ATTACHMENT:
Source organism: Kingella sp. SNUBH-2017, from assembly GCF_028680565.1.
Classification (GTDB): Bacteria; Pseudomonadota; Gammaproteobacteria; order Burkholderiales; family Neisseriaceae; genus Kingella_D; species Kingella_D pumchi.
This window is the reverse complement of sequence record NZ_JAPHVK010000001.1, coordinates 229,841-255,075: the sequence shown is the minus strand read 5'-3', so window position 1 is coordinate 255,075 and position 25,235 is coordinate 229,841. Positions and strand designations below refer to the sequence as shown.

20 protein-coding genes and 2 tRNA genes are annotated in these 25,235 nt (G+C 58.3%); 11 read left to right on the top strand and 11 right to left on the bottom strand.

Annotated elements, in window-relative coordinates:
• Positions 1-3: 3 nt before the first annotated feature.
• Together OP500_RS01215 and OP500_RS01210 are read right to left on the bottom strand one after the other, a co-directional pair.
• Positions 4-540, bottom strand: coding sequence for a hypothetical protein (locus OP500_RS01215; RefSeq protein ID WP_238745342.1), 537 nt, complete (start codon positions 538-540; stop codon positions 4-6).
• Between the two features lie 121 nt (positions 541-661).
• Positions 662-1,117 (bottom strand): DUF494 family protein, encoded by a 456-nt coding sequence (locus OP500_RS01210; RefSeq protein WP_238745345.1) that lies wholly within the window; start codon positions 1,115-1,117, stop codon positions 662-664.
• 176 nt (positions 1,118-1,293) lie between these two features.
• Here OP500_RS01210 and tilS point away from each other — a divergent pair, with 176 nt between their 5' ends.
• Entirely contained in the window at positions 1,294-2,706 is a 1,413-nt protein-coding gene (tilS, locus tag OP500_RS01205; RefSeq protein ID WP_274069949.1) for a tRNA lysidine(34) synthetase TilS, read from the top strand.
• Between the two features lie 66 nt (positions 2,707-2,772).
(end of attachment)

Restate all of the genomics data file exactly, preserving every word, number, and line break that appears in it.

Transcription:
Source organism: Kingella sp. SNUBH-2017, from assembly GCF_028680565.1.
Classification (GTDB): Bacteria; Pseudomonadota; Gammaproteobacteria; order Burkholderiales; family Neisseriaceae; genus Kingella_D; species Kingella_D pumchi.
This window is the reverse complement of sequence record NZ_JAPHVK010000001.1, coordinates 229,841-255,075: the sequence shown is the minus strand read 5'-3', so window position 1 is coordinate 255,075 and position 25,235 is coordinate 229,841. Positions and strand designations below refer to the sequence as shown.

20 protein-coding genes and 2 tRNA genes are annotated in these 25,235 nt (G+C 58.3%); 11 read left to right on the top strand and 11 right to left on the bottom strand.

Annotated elements, in window-relative coordinates:
• Positions 1-3: 3 nt before the first annotated feature.
• Together OP500_RS01215 and OP500_RS01210 are read right to left on the bottom strand one after the other, a co-directional pair.
• Positions 4-540, bottom strand: coding sequence for a hypothetical protein (locus OP500_RS01215; RefSeq protein ID WP_238745342.1), 537 nt, complete (start codon positions 538-540; stop codon positions 4-6).
• Between the two features lie 121 nt (positions 541-661).
• Positions 662-1,117 (bottom strand): DUF494 family protein, encoded by a 456-nt coding sequence (locus OP500_RS01210; RefSeq protein WP_238745345.1) that lies wholly within the window; start codon positions 1,115-1,117, stop codon positions 662-664.
• 176 nt (positions 1,118-1,293) lie between these two features.
• Here OP500_RS01210 and tilS point away from each other — a divergent pair, with 176 nt between their 5' ends.
• Entirely contained in the window at positions 1,294-2,706 is a 1,413-nt protein-coding gene (tilS, locus tag OP500_RS01205; RefSeq protein ID WP_274069949.1) for a tRNA lysidine(34) synthetase TilS, read from the top strand.
• Between the two features lie 66 nt (positions 2,707-2,772).